Tower of Pisa leans faster

The Herald, November 10, 1985

ROME. – The leaning tower of Pisa is tipping faster than in the early 1970s and would collapse within 25 years if it continues at the current rate, an Italian scientist and tower expert said.

The 806-year-old tower has leaned at an average rate of 1,26 millimetre a year in each of the past three years, Professor Gero Geri of the university of Pisa said.

That compares to a rate of only half a millimetre a year from 1974 to 1976.


The Leaning Tower of Pisa in Rome is a remarkable monument and one of Italy’s most renowned monuments, which has earned a place as one of the Seven Wonders of the Medieval World. The town of Pisa, where it is located, single-handedly owes its most-frequented status to this architectural marvel.

The tower is famous for its unintended tilt, which was noticed five years after construction started in 1173. The tower started shifting due to shallow foundations of 3m and unstable subsoil. The 56m-high tower took nearly 200 years to build.

On August 9 this year, the tower marked its 850th anniversary. Although it has managed to stay put over a very long time, it almost collapsed several times, which elicited increased surveillance.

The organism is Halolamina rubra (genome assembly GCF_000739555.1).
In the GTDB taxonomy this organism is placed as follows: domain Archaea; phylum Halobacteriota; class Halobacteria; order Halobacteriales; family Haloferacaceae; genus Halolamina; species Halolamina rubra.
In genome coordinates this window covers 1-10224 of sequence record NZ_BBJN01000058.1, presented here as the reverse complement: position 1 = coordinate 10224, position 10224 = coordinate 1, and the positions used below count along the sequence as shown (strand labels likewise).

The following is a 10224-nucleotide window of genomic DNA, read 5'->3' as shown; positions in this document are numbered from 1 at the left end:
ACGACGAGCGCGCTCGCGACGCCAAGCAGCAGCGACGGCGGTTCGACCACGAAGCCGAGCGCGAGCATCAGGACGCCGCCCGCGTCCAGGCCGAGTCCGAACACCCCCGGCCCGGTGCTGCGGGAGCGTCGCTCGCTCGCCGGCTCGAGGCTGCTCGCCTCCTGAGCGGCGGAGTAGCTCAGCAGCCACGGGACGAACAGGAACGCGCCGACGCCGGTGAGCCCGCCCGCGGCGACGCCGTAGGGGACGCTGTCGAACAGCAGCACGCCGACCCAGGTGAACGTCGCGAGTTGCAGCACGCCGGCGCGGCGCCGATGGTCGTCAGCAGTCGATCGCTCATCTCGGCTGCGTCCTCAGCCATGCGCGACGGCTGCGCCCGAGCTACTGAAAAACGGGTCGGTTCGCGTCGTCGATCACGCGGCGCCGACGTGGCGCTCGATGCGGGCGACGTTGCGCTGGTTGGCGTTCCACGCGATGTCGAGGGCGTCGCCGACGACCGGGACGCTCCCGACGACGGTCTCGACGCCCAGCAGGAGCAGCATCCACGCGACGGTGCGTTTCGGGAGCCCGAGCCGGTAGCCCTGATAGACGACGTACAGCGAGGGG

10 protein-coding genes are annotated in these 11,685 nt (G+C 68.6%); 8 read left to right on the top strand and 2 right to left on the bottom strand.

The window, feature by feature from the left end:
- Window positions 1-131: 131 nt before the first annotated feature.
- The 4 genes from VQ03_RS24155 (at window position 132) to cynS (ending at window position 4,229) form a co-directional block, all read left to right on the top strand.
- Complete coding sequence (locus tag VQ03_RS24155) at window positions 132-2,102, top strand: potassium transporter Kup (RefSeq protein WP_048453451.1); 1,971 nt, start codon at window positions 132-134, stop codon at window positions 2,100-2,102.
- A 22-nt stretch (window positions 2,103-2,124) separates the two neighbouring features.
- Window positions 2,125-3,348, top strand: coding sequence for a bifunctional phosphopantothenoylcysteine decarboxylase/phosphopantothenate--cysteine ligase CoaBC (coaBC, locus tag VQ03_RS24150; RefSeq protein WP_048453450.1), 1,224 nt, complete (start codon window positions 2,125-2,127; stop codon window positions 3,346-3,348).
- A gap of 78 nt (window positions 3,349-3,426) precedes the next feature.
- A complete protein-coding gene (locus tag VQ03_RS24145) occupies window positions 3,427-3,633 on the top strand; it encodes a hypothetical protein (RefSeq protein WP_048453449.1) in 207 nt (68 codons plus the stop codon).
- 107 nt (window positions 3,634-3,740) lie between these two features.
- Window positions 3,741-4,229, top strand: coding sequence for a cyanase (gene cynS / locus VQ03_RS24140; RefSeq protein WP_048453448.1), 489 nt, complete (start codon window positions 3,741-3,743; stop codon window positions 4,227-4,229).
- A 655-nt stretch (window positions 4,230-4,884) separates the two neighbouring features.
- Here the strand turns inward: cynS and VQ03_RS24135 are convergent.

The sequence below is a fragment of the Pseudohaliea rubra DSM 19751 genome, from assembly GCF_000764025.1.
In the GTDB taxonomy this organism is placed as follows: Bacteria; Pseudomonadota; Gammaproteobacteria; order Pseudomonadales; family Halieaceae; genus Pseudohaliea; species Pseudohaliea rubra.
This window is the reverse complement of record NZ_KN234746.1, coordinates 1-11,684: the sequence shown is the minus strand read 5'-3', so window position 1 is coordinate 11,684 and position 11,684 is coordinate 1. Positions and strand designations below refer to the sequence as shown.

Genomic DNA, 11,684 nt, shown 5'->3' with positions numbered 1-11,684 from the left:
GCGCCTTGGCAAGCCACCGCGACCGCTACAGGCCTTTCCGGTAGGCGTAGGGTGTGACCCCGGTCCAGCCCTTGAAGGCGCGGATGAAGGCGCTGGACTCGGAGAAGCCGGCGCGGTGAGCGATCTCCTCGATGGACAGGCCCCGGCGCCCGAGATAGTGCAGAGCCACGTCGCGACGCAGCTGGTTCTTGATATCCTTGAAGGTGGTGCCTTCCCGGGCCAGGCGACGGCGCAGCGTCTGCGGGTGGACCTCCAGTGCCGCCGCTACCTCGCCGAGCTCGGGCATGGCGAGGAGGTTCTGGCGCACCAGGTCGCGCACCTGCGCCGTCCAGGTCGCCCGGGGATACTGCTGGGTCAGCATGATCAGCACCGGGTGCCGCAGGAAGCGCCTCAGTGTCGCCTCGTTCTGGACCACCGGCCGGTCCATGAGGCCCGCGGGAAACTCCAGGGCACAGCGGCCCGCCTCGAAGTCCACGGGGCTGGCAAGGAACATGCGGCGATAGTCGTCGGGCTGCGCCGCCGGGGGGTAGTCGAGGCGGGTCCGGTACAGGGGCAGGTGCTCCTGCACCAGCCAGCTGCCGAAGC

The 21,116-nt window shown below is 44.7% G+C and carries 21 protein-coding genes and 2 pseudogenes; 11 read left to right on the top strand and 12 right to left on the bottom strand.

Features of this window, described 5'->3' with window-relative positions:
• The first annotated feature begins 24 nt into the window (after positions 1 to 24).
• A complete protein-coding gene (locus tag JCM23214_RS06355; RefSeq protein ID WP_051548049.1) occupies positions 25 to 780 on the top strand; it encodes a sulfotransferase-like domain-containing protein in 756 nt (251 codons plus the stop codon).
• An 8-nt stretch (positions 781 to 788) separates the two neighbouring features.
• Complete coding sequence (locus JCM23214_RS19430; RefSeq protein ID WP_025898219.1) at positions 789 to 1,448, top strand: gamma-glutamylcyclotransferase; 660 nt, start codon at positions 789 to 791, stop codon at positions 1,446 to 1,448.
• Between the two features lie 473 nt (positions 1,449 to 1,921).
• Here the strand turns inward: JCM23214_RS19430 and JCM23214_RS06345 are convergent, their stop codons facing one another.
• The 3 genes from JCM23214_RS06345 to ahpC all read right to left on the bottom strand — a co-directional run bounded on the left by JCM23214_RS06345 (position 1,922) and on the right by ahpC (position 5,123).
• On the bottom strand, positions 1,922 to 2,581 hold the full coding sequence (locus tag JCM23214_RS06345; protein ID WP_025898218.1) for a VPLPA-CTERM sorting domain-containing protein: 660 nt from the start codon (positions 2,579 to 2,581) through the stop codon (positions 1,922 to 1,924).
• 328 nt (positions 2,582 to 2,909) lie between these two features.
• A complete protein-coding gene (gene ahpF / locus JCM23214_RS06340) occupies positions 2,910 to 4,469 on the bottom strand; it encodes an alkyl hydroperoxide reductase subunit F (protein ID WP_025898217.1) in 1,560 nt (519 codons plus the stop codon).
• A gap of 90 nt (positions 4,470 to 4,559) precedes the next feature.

Each year, the tower undergoes a tilt check-up. Measurements for 2022 show that the building has righted itself by an additional four centimetres since 2001. An assessment in 2005 declared the monument safe for the next 300 years.

The tower was built as the third and final structure of the city of Pisa’s cathedral complex. In particular, it was built to serve as the complex’s bell tower. However its purpose is now to make money.

The tower attracts  over 5 million visitors and generates about 21 million Euro annually. Visitors can still view the magnificent marble tower’s original 7 brass bells if they manage to climb 269 steps.

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